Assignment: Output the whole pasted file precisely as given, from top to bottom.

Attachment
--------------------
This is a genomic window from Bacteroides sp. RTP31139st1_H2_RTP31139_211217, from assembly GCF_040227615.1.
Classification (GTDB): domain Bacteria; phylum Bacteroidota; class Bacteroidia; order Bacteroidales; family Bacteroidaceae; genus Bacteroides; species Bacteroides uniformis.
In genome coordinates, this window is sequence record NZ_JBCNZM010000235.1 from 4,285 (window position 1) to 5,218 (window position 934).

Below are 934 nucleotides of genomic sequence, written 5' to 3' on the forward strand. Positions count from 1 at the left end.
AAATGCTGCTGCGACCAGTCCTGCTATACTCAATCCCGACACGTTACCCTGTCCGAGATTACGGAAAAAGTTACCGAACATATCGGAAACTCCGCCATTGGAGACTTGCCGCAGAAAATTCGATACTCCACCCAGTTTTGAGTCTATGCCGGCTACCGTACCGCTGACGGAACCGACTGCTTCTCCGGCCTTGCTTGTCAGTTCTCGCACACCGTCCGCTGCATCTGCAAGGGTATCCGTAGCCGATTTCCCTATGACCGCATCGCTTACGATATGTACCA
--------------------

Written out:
This is a genomic window from Bacteroides sp. RTP31139st1_H2_RTP31139_211217, from assembly GCF_040227615.1.
Classification (GTDB): domain Bacteria; phylum Bacteroidota; class Bacteroidia; order Bacteroidales; family Bacteroidaceae; genus Bacteroides; species Bacteroides uniformis.
In genome coordinates, this window is sequence record NZ_JBCNZM010000235.1 from 4,285 (window position 1) to 5,218 (window position 934).

Below are 934 nucleotides of genomic sequence, written 5' to 3' on the forward strand. Positions count from 1 at the left end.
AAATGCTGCTGCGACCAGTCCTGCTATACTCAATCCCGACACGTTACCCTGTCCGAGATTACGGAAAAAGTTACCGAACATATCGGAAACTCCGCCATTGGAGACTTGCCGCAGAAAATTCGATACTCCACCCAGTTTTGAGTCTATGCCGGCTACCGTACCGCTGACGGAACCGACTGCTTCTCCGGCCTTGCTTGTCAGTTCTCGCACACCGTCCGCTGCATCTGCAAGGGTATCCGTAGCCGATTTCCCTATGACCGCATCGCTTACGATATGTACCA